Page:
ESG is increasingly being used to assess the alignment of a company's strategies and objectives with initiatives to promote an orderly low-carbon transition. As an increasing number of institutional investors and funds adopt diverse ESG approaches, questions arise.
What is ESG?
ESG stands for Environmental, Social, and Governance. It’s a way to measure how companies do business. ESG investing is a strategy for investing in companies with solid ESG practices. This strategy has been around since the 1990s but has recently gained more popularity because it can help you invest in companies that are well-managed while also helping the world become sustainable.
(ESG) are increasingly considered indicators of an organization's sustainability and resilience. The criteria are gradually being applied to define strategic goals, operational execution, and reporting sustainable business practices to key stakeholders/customers.
Why does ESG matter?
ESG is not just about the environment, but also about the economy and society. It’s a long-term investment approach that can help companies become more profitable, attract and retain customers, and protect their employees.
Companies adopting ESG principles gain stronger financial growth and efficiency, lower volatility, more staff productivity, fewer regulatory and legal interventions (fines and punishments), top-line growth, and cost savings. Companies that performed poorly on ESG, on the other hand, had increased capital costs and volatility as a result of disputes and other incidents like labor strikes, fraud accounting, and other governance issues.
How does ESG help in achieving UN SDGs?
ESG is not a panacea for all social and environmental problems, but it can help you achieve your goals. If you have an end goal in mind, ESG can help you get there by aligning your investments to support that outcome. For example, if your goal is to reduce CO2 emissions as part of the Paris Agreement then ESG factors such as carbon intensity and energy efficiency might be important considerations when selecting companies to invest in or divest from.
ESG is also useful because it allows investors to measure how they are doing on their overall sustainability strategy using a single score. This means investors can see progress over time even if they don't know what specific things they need to do differently or change their investment strategy completely every year - which would make measuring progress very difficult!
Responsible investing matters now more than ever.
Responsible investing isn’t just important because it helps investors make informed decisions. It matters now more than ever because we need to invest in companies that are more likely to succeed, and who have a greater chance of achieving the UN SDGs.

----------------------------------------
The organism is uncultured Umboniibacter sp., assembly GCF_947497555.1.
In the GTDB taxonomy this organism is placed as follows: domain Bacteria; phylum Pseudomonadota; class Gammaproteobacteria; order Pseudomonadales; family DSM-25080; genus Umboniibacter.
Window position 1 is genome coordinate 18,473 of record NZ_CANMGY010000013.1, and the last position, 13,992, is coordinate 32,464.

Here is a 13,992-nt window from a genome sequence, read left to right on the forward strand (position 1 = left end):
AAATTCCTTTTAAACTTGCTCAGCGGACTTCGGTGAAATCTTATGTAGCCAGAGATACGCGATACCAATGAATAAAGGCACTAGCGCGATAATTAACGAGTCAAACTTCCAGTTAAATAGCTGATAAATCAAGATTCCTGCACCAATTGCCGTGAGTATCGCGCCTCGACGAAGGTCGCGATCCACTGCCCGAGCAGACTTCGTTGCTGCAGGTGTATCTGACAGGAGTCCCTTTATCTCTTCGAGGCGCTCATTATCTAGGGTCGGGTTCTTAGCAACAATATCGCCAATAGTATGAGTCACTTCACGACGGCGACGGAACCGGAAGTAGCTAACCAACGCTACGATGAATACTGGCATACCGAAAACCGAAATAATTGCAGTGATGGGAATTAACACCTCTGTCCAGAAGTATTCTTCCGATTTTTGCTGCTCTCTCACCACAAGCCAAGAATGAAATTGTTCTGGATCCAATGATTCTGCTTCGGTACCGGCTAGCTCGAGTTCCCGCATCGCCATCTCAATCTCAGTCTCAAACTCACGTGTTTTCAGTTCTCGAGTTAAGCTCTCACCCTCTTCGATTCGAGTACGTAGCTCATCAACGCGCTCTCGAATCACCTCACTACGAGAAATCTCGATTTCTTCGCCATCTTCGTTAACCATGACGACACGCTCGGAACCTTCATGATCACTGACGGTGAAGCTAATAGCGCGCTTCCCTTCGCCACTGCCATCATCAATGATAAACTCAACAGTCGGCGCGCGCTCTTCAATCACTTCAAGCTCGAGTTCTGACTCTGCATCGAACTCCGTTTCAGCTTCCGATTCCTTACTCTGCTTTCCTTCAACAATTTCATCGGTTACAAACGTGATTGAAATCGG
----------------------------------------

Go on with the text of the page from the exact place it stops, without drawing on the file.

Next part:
In order to achieve the UN SDGs, we need businesses that align with its goals: 1) end poverty; 2) combat climate change; 3) protect oceans and forests; 4) ensure decent work for all women and men; 5) build peaceful societies where people can live together freely; 6) guarantee rights at work; 7) ensure universal access to health care services 8-10).
Investors should consider ESG metrics when evaluating potential investments or divesting from companies with bad records on ESG metrics such as climate change or human rights violations (e.g., gender equality).
But can ESG investing generate attractive returns?
Perhaps the largest question posed is whether or not impact-focused investments can generate superior returns. If this is the case, investors need to look no further than to global successes.
Take Climeworks, a Zurich-based company that uses ‘direct air capture plants to capture and remove 36,000 metric tons of carbon dioxide annually. Earlier this April, Climeworks secured a $650M equity financing round from Global Founders Capital and GIC among other notable investors, implying an estimated valuation of $2.2bn. ESG investments are not limited to B2B plays;
A case in point is Beyond Meat, arguably the biggest venture-backed alternative protein company worldwide. Beyond Meat burgers use 99% less water, 93% less land, and emit 90% fewer greenhouse gasses than a traditional beef burger. Even so, In 2021, the company booked $464mn in net revenues and is currently trading at a market cap of $793mn.
The time is right for responsible investing. We are living in an era abundant with investor dry capital, especially in emerging markets wrought for disruption. The thesis around ESG is clear - profitability and returns on investment can go hand-in-hand with environmental and social governance. As a sector-agnostic fund, Venturra is continuously seeking to invest in companies that change the world for the better.